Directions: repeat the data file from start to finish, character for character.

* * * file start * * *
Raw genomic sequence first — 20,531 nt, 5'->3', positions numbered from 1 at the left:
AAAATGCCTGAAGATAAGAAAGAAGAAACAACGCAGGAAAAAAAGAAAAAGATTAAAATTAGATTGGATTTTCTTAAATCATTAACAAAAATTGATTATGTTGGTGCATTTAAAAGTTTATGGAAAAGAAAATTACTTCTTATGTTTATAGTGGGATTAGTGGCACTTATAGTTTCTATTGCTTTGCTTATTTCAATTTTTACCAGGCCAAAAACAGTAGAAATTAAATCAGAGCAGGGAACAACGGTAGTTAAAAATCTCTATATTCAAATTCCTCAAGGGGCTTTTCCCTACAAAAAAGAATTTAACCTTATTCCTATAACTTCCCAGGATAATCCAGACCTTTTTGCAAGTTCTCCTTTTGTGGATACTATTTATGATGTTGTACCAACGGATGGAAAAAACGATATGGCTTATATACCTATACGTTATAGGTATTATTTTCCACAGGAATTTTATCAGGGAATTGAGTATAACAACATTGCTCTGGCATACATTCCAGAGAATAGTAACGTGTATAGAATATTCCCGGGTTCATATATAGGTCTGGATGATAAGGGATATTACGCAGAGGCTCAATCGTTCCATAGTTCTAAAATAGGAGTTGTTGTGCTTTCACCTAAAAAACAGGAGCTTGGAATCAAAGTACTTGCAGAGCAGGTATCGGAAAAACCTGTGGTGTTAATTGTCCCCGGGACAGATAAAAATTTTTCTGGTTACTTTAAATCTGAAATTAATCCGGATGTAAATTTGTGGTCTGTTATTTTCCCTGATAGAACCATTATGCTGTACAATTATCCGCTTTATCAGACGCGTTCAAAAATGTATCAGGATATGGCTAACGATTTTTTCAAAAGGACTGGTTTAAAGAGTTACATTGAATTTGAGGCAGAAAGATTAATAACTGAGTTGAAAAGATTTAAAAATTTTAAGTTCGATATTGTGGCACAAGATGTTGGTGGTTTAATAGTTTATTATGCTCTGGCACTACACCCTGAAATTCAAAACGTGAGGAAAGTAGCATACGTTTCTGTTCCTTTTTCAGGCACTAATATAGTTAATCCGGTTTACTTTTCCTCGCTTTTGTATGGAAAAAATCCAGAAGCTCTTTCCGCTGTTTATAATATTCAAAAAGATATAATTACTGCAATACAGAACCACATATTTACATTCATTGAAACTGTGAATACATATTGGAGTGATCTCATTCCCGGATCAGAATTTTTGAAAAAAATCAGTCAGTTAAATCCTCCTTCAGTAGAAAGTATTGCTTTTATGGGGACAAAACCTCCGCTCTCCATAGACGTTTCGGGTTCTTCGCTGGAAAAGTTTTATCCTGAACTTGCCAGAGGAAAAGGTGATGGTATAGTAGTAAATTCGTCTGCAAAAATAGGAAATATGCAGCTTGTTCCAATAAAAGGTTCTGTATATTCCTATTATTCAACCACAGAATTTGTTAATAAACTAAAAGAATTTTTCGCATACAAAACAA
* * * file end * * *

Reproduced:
Raw genomic sequence first — 20,531 nt, 5'->3', positions numbered from 1 at the left:
AAAATGCCTGAAGATAAGAAAGAAGAAACAACGCAGGAAAAAAAGAAAAAGATTAAAATTAGATTGGATTTTCTTAAATCATTAACAAAAATTGATTATGTTGGTGCATTTAAAAGTTTATGGAAAAGAAAATTACTTCTTATGTTTATAGTGGGATTAGTGGCACTTATAGTTTCTATTGCTTTGCTTATTTCAATTTTTACCAGGCCAAAAACAGTAGAAATTAAATCAGAGCAGGGAACAACGGTAGTTAAAAATCTCTATATTCAAATTCCTCAAGGGGCTTTTCCCTACAAAAAAGAATTTAACCTTATTCCTATAACTTCCCAGGATAATCCAGACCTTTTTGCAAGTTCTCCTTTTGTGGATACTATTTATGATGTTGTACCAACGGATGGAAAAAACGATATGGCTTATATACCTATACGTTATAGGTATTATTTTCCACAGGAATTTTATCAGGGAATTGAGTATAACAACATTGCTCTGGCATACATTCCAGAGAATAGTAACGTGTATAGAATATTCCCGGGTTCATATATAGGTCTGGATGATAAGGGATATTACGCAGAGGCTCAATCGTTCCATAGTTCTAAAATAGGAGTTGTTGTGCTTTCACCTAAAAAACAGGAGCTTGGAATCAAAGTACTTGCAGAGCAGGTATCGGAAAAACCTGTGGTGTTAATTGTCCCCGGGACAGATAAAAATTTTTCTGGTTACTTTAAATCTGAAATTAATCCGGATGTAAATTTGTGGTCTGTTATTTTCCCTGATAGAACCATTATGCTGTACAATTATCCGCTTTATCAGACGCGTTCAAAAATGTATCAGGATATGGCTAACGATTTTTTCAAAAGGACTGGTTTAAAGAGTTACATTGAATTTGAGGCAGAAAGATTAATAACTGAGTTGAAAAGATTTAAAAATTTTAAGTTCGATATTGTGGCACAAGATGTTGGTGGTTTAATAGTTTATTATGCTCTGGCACTACACCCTGAAATTCAAAACGTGAGGAAAGTAGCATACGTTTCTGTTCCTTTTTCAGGCACTAATATAGTTAATCCGGTTTACTTTTCCTCGCTTTTGTATGGAAAAAATCCAGAAGCTCTTTCCGCTGTTTATAATATTCAAAAAGATATAATTACTGCAATACAGAACCACATATTTACATTCATTGAAACTGTGAATACATATTGGAGTGATCTCATTCCCGGATCAGAATTTTTGAAAAAAATCAGTCAGTTAAATCCTCCTTCAGTAGAAAGTATTGCTTTTATGGGGACAAAACCTCCGCTCTCCATAGACGTTTCGGGTTCTTCGCTGGAAAAGTTTTATCCTGAACTTGCCAGAGGAAAAGGTGATGGTATAGTAGTAAATTCGTCTGCAAAAATAGGAAATATGCAGCTTGTTCCAATAAAAGGTTCTGTATATTCCTATTATTCAACCACAGAATTTGTTAATAAACTAAAAGAATTTTTCGCATACAAAACAA